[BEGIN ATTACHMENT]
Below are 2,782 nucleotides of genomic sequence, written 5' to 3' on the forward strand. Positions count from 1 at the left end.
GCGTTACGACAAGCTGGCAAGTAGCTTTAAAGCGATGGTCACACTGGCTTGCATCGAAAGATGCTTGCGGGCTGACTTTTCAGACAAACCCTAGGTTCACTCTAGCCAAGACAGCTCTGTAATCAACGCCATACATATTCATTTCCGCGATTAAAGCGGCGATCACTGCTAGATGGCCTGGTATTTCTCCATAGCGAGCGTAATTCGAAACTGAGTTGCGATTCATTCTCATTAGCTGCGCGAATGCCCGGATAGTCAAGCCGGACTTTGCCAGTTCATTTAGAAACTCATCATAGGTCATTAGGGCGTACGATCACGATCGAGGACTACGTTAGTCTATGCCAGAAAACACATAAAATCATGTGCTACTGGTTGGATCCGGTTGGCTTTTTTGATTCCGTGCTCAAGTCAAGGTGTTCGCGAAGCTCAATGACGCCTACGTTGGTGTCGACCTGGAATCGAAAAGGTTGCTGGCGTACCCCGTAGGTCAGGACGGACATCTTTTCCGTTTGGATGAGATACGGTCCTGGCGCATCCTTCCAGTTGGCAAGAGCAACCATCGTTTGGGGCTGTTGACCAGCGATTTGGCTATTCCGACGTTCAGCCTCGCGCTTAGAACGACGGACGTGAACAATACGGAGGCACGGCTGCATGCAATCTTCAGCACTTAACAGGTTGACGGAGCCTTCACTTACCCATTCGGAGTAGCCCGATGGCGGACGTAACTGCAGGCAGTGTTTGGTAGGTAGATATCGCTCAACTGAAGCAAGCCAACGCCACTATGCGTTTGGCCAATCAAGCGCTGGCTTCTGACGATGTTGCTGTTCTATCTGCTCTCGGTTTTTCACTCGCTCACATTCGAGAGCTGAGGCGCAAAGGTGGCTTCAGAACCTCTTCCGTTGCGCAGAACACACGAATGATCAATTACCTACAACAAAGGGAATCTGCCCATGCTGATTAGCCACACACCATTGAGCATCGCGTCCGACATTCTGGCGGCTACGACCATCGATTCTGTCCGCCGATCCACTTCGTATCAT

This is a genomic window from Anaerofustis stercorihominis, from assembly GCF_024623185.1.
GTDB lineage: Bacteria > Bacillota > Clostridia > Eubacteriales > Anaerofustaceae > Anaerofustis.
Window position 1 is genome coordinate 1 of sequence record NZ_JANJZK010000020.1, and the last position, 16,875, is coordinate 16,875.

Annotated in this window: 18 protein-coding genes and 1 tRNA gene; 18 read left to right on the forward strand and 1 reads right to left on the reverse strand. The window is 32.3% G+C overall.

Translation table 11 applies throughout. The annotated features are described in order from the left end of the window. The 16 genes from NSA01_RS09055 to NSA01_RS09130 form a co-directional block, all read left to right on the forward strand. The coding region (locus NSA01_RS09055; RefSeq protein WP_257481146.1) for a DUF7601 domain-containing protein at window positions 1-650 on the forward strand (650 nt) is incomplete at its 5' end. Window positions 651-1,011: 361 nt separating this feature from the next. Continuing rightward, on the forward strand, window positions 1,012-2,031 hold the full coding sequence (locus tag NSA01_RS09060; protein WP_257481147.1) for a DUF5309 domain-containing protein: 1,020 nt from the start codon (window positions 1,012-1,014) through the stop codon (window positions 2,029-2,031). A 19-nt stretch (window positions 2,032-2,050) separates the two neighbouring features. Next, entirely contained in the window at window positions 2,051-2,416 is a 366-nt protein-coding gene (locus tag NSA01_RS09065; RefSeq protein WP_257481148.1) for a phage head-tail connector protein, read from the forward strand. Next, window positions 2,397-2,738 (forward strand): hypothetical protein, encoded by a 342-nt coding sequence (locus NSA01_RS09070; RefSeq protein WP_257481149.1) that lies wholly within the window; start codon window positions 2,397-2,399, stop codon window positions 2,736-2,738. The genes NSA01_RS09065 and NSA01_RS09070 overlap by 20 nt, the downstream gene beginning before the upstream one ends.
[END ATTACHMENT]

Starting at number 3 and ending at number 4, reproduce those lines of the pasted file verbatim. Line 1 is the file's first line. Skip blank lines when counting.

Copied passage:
This is a genomic window from Anaerofustis stercorihominis, from assembly GCF_024623185.1.
GTDB lineage: Bacteria > Bacillota > Clostridia > Eubacteriales > Anaerofustaceae > Anaerofustis.